The government of Carlos Manuel de Céspedes was sickly and weak from the moment it took power.1 Sumner Welles and the United States had their fingerprints all over the provisional government. On the day Céspedes was sworn in, August 13, 1933, Welles went to congratulate the new president. ...

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Chapter 6: Revolution of 1933

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pp. 76-109

Taking power was relatively easy. Keeping it would prove much more difficult. The government of the enlisted men and student leaders was surrounded by powerful enemies. U.S. Ambassador Sumner Welles was personally embarrassed by the removal of Céspedes and would do everything in his power to undermine the new government. ...

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Chapter 7: An End to Revolution

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pp. 110-135

Reports of a possible military uprising began to reach Batista in early October. Intelligence indicated that segments of the military, including some of the newly promoted officers, were disgruntled with Batista and the course events had taken since September 4. Some felt the enlisted men had made a mistake in pushing out their former commanders ...

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Chapter 8: The Mendieta Years

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pp. 136-161

It was an odd sort of dictatorship. Batista was the strongman of a weak government. And, even though he was in a position of relative strength, there were enormous checks on his personal power throughout the two-year, provisional presidency of Carlos Mendieta Montefur (January 1934–December 1935). ...

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Chapter 9: Labor Unrest

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pp. 162-185

The Mendieta-Batista government spent a good deal of its time trying to suppress and oppress the Cuban labor movement. The labor movement spent a good deal of its time trying to topple the government. At least part of the labor movement’s antagonism was based on the difficult economic conditions of Depression-era Cuba. ...

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Chapter 10: The Elections of 1936

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pp. 186-198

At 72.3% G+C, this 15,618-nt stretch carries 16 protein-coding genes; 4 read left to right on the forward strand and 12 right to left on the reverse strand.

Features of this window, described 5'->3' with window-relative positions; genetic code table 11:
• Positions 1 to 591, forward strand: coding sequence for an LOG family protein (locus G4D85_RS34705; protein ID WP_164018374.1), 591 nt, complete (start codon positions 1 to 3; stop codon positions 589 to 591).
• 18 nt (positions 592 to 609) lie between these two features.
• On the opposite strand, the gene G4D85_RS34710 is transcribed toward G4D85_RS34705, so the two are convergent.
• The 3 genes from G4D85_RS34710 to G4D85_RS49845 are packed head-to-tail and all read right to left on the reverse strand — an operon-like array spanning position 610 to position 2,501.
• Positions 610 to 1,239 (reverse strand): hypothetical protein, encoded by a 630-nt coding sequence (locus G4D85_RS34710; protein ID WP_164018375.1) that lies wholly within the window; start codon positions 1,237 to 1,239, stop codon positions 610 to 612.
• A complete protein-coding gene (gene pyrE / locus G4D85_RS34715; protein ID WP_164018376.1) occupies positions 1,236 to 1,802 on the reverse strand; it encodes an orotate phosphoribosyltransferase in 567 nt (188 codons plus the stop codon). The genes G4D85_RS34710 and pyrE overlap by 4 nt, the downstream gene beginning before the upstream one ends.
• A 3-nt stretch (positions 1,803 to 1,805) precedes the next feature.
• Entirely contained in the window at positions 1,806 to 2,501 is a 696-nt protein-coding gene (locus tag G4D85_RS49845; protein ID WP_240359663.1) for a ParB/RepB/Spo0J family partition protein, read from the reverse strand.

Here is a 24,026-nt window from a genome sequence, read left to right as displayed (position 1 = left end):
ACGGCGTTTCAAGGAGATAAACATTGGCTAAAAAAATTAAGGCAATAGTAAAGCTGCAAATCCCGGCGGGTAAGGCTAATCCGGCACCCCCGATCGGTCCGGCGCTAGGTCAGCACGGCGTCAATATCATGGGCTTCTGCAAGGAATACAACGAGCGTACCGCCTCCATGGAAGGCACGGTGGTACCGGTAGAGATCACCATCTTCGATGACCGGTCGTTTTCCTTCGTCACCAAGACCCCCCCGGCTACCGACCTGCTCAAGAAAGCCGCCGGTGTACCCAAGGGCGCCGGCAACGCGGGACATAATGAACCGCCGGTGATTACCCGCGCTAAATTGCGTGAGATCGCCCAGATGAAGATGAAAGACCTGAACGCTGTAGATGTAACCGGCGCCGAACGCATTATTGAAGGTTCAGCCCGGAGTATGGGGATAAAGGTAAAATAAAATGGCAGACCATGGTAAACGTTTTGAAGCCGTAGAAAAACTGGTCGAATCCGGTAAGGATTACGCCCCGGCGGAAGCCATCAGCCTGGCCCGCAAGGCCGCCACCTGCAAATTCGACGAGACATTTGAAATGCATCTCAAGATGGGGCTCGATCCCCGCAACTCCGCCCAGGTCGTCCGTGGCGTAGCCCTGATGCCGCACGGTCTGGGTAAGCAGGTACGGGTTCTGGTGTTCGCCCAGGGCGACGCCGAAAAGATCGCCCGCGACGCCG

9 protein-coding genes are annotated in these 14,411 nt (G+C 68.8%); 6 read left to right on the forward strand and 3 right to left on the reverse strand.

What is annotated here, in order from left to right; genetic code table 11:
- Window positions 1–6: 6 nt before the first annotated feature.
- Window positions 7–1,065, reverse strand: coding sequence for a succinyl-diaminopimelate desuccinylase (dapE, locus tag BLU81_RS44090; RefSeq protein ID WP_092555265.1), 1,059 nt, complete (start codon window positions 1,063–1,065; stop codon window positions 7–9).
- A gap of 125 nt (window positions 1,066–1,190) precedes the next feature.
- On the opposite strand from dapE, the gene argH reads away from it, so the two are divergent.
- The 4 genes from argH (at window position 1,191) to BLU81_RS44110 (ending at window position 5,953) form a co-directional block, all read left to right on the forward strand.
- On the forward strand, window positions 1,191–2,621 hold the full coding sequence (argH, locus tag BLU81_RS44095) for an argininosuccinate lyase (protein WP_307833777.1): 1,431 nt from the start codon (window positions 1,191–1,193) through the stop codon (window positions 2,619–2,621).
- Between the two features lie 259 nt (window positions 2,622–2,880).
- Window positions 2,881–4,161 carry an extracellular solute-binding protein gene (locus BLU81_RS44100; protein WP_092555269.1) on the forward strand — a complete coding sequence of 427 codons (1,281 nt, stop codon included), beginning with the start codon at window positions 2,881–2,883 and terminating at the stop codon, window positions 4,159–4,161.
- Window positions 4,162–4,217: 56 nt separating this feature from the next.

President Mendieta’s political career died during the general strike; all that was left was to wait for the interment. That came nine months later, in December 1935, when he resigned in a squabble over upcoming elections. During his last nine months in office, Mendieta was forced to preside over an electoral process ...

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Chapter 11: In the Shadow of Batista

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pp. 199-229

The year 1936 marks an unheralded watershed in the history of the Cuban Republic and the career of Fulgencio Batista. The period of revolutionary turmoil was at an end. The general strike of 1935 was the last gasp of revolutionary forces seeking to redefine the core of Cuban society. ...

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Chapter 12: Cuban Strongman

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pp. 230-250

The impeachment of President Gómez cleared away any remaining artifice. Fulgencio Batista was in charge of Cuba. Presidents served at his pleasure. In the hours and days after Federico Laredo Brú was sworn in as Cuba’s latest chief executive, it was unclear whether his tenure would be short or long.1 ...

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Chapter 13: Road to Democracy

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pp. 251-274

Cuban politics was not for the meek. During their careers, political figures could expect to spend considerable amounts of time in exile or jail. Grau, Menocal,Miguel Mariano Gómez, Mendieta, Sáenz—all of the major Cuban political leaders of the era experienced one or both. ...


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pp. 275-362


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pp. 363-376


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pp. 377-388

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About the Author

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Frank Argote-Freyre teaches history at Kean University as well as working as an activist in the Latino community. The flight of his family from Cuba in the late 1950s and early 1960s led him to explore the period prior to the Cuban Revolution and drew him to the subject of Batista. ...

Gallery of Illustrations

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E-ISBN-13: 9780813541006
E-ISBN-10: 081354100X
Print-ISBN-13: 9780813537016

Page Count: 416
Publication Year: 2006